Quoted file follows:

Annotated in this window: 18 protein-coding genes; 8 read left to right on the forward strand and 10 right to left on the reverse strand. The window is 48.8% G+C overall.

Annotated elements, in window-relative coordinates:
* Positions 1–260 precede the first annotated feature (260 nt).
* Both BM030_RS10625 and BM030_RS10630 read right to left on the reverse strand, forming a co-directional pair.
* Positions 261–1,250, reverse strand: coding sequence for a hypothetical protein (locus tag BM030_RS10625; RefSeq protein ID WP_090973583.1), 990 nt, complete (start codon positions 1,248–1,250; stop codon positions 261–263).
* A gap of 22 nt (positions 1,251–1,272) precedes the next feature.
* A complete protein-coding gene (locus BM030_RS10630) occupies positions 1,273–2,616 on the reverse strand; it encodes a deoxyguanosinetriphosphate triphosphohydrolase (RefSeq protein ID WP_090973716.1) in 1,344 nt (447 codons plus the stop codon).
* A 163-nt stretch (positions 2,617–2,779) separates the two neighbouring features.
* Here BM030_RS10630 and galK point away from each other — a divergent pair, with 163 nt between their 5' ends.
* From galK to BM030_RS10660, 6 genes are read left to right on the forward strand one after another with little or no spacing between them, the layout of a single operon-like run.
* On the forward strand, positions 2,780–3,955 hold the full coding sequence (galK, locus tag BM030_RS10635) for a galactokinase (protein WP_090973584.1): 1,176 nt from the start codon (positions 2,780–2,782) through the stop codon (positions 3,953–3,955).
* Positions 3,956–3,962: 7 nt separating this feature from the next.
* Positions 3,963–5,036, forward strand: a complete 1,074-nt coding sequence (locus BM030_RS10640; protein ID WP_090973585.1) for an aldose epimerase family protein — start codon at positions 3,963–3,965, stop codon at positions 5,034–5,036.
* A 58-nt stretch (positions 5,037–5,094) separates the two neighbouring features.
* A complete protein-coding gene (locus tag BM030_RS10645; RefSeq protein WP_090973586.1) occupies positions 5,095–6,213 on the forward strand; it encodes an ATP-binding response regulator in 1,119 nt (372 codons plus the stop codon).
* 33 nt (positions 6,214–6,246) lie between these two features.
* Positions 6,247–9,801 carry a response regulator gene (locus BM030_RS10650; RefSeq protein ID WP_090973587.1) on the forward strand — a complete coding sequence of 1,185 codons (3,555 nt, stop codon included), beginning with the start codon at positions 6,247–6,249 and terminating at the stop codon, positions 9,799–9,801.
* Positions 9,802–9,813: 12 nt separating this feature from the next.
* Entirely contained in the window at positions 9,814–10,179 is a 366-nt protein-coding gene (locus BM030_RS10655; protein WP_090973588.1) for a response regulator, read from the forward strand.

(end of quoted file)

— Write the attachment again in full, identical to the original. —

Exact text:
Annotated in this window: 18 protein-coding genes; 8 read left to right on the forward strand and 10 right to left on the reverse strand. The window is 48.8% G+C overall.

Annotated elements, in window-relative coordinates:
* Positions 1–260 precede the first annotated feature (260 nt).
* Both BM030_RS10625 and BM030_RS10630 read right to left on the reverse strand, forming a co-directional pair.
* Positions 261–1,250, reverse strand: coding sequence for a hypothetical protein (locus tag BM030_RS10625; RefSeq protein ID WP_090973583.1), 990 nt, complete (start codon positions 1,248–1,250; stop codon positions 261–263).
* A gap of 22 nt (positions 1,251–1,272) precedes the next feature.
* A complete protein-coding gene (locus BM030_RS10630) occupies positions 1,273–2,616 on the reverse strand; it encodes a deoxyguanosinetriphosphate triphosphohydrolase (RefSeq protein ID WP_090973716.1) in 1,344 nt (447 codons plus the stop codon).
* A 163-nt stretch (positions 2,617–2,779) separates the two neighbouring features.
* Here BM030_RS10630 and galK point away from each other — a divergent pair, with 163 nt between their 5' ends.
* From galK to BM030_RS10660, 6 genes are read left to right on the forward strand one after another with little or no spacing between them, the layout of a single operon-like run.
* On the forward strand, positions 2,780–3,955 hold the full coding sequence (galK, locus tag BM030_RS10635) for a galactokinase (protein WP_090973584.1): 1,176 nt from the start codon (positions 2,780–2,782) through the stop codon (positions 3,953–3,955).
* Positions 3,956–3,962: 7 nt separating this feature from the next.
* Positions 3,963–5,036, forward strand: a complete 1,074-nt coding sequence (locus BM030_RS10640; protein ID WP_090973585.1) for an aldose epimerase family protein — start codon at positions 3,963–3,965, stop codon at positions 5,034–5,036.
* A 58-nt stretch (positions 5,037–5,094) separates the two neighbouring features.
* A complete protein-coding gene (locus tag BM030_RS10645; RefSeq protein WP_090973586.1) occupies positions 5,095–6,213 on the forward strand; it encodes an ATP-binding response regulator in 1,119 nt (372 codons plus the stop codon).
* 33 nt (positions 6,214–6,246) lie between these two features.
* Positions 6,247–9,801 carry a response regulator gene (locus BM030_RS10650; RefSeq protein ID WP_090973587.1) on the forward strand — a complete coding sequence of 1,185 codons (3,555 nt, stop codon included), beginning with the start codon at positions 6,247–6,249 and terminating at the stop codon, positions 9,799–9,801.
* Positions 9,802–9,813: 12 nt separating this feature from the next.
* Entirely contained in the window at positions 9,814–10,179 is a 366-nt protein-coding gene (locus BM030_RS10655; protein WP_090973588.1) for a response regulator, read from the forward strand.